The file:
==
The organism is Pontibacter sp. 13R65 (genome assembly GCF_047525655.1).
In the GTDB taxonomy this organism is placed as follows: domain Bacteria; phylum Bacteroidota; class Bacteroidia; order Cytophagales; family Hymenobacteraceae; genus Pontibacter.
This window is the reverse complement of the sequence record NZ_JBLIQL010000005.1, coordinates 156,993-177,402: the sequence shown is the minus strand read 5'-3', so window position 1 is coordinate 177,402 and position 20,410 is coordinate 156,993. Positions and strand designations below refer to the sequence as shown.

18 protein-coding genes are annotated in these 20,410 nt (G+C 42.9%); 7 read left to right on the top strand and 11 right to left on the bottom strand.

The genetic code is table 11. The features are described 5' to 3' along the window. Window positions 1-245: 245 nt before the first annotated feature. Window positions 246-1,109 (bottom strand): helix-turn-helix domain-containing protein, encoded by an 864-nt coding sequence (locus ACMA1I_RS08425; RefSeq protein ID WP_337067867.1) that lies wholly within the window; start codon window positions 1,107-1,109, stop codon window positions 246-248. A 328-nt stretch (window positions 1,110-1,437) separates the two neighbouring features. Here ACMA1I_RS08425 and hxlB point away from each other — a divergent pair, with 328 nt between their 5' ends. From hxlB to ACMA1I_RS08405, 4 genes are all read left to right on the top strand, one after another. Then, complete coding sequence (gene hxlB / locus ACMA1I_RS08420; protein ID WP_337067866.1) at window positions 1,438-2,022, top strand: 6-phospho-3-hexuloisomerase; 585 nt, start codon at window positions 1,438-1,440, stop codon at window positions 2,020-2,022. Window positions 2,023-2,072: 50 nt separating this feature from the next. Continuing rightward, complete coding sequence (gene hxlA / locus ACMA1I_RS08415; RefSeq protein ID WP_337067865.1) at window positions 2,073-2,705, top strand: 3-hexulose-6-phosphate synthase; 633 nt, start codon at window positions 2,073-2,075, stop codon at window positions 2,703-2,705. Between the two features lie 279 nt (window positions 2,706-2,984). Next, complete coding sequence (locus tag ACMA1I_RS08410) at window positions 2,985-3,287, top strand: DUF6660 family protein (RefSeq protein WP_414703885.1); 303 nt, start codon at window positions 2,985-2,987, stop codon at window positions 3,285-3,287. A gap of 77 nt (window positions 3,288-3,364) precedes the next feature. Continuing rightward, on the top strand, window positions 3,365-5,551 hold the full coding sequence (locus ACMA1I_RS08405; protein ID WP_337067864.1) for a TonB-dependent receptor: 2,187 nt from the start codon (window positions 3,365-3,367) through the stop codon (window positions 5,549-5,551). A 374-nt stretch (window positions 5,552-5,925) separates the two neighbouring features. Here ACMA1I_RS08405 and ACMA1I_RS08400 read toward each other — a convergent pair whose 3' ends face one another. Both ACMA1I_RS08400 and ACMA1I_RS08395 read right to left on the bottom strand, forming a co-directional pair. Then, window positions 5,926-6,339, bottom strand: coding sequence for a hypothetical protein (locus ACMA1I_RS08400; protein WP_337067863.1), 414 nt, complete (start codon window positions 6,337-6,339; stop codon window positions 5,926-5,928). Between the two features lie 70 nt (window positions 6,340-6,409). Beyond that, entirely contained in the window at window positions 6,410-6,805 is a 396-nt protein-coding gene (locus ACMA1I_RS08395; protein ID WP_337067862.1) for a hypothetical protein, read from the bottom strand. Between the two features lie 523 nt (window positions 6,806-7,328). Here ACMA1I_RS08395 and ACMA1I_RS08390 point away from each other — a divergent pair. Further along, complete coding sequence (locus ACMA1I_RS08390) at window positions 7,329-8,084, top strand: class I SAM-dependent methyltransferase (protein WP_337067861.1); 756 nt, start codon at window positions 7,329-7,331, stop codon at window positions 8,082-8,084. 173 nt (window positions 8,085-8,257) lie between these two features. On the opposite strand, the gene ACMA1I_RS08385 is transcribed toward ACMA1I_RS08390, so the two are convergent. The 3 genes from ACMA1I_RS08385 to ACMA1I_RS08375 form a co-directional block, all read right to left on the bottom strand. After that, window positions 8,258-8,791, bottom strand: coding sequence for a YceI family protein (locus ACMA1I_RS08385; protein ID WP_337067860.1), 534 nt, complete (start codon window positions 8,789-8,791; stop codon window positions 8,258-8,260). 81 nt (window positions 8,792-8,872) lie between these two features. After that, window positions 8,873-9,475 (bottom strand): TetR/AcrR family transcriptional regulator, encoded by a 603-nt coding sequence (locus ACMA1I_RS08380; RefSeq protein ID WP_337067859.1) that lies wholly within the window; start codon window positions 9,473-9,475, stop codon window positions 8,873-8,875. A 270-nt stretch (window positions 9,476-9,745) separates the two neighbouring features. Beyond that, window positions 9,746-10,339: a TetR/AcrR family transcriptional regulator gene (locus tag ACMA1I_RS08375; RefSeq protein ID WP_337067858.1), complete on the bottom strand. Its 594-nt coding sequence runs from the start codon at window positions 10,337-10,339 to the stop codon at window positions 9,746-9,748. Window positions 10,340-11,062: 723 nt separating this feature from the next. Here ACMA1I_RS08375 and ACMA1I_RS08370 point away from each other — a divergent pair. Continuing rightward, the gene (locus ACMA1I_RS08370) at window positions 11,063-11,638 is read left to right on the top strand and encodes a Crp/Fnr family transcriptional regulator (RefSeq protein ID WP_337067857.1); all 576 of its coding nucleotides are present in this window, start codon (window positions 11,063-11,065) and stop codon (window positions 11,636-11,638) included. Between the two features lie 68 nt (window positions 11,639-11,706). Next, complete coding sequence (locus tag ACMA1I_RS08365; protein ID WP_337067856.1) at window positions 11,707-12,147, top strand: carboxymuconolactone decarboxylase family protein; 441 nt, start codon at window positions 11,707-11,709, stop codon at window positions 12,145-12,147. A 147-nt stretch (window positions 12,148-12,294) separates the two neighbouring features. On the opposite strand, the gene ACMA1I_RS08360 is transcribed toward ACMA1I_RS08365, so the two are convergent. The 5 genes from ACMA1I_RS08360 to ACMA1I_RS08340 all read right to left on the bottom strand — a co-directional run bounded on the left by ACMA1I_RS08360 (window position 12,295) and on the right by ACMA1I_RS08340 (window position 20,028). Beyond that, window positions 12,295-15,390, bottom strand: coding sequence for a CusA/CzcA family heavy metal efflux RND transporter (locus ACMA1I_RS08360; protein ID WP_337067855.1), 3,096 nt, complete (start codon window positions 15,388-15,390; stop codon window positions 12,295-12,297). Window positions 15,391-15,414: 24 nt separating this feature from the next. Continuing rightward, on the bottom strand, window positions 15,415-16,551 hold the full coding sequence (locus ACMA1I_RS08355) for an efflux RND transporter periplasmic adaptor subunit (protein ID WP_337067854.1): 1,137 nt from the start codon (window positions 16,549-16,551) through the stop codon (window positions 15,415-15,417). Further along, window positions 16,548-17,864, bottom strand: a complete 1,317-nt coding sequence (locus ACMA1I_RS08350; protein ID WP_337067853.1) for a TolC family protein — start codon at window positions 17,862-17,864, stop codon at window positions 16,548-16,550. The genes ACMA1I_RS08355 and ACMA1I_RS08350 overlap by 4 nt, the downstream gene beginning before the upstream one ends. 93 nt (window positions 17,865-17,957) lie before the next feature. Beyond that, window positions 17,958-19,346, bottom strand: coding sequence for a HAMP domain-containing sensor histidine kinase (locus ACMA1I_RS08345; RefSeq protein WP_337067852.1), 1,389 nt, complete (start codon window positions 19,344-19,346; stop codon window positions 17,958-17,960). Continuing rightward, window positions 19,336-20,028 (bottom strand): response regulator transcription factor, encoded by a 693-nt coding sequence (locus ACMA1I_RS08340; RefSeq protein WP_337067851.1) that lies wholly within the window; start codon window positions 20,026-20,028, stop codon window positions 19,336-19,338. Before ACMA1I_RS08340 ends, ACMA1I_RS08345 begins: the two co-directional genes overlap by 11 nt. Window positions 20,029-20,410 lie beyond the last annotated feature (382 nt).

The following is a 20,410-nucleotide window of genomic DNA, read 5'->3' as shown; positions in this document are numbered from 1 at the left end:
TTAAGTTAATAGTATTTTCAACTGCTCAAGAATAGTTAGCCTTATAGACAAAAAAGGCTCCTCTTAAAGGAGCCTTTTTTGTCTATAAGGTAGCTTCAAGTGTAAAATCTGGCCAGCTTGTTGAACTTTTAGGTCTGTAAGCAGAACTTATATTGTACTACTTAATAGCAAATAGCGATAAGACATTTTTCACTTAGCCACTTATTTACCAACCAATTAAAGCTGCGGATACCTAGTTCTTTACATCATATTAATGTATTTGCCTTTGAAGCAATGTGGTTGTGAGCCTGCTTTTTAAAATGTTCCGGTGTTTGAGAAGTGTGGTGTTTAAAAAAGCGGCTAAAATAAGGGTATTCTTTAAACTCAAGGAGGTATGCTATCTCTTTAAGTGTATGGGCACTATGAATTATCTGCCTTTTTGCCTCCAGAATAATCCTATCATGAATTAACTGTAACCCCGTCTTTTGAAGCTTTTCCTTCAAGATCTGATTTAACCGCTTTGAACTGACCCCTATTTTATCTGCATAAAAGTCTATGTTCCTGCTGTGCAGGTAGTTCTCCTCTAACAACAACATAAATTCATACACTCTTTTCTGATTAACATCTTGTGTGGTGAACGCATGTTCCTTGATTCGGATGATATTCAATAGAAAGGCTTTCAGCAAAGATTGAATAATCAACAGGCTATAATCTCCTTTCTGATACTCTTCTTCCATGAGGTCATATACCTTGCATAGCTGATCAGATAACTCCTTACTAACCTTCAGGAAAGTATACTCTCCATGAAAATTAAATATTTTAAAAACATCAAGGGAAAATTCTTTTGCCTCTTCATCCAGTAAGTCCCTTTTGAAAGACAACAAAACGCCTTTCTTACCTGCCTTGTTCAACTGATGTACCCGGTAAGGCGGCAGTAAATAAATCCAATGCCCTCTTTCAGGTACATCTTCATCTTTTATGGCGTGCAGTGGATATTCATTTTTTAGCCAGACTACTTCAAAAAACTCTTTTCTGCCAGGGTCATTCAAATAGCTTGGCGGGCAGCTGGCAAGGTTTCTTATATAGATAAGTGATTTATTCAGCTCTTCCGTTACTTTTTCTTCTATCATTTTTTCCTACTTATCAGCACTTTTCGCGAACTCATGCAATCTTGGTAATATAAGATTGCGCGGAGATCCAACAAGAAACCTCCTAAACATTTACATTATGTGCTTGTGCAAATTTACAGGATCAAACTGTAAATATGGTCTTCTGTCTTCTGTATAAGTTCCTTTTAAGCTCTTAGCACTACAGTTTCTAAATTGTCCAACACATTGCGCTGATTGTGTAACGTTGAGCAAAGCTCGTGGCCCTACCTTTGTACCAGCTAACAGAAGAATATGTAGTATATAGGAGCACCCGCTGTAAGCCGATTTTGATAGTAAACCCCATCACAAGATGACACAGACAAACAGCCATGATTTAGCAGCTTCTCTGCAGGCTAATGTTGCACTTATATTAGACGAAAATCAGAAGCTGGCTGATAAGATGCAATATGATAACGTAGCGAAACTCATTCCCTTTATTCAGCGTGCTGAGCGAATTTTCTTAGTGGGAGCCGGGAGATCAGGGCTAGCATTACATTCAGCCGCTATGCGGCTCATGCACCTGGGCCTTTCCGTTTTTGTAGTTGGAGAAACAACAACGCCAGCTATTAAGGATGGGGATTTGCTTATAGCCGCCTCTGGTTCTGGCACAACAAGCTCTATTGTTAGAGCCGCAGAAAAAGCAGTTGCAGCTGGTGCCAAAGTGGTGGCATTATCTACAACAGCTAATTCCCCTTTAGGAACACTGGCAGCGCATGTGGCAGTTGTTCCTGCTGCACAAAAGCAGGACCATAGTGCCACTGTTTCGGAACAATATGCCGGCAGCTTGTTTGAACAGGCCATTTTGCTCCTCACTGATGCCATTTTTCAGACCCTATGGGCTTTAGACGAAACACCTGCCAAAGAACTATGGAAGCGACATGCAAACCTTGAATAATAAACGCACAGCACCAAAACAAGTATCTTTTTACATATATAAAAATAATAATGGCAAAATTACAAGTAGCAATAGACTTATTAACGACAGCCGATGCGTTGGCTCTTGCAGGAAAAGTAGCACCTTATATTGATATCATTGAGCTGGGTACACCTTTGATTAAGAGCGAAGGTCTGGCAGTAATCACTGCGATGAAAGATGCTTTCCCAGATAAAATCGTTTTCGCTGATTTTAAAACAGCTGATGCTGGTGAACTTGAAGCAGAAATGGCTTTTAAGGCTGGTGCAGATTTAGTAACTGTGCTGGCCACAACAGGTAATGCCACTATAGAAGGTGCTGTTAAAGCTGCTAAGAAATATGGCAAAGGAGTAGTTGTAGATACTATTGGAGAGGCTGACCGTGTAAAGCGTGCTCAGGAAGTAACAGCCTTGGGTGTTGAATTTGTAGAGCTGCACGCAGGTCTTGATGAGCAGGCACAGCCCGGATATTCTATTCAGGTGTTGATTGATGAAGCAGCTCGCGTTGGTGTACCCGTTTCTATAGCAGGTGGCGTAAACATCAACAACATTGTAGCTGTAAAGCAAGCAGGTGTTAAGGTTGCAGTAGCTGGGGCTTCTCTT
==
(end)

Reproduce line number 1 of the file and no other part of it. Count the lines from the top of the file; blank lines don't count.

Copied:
The organism is Pontibacter sp. 13R65 (genome assembly GCF_047525655.1).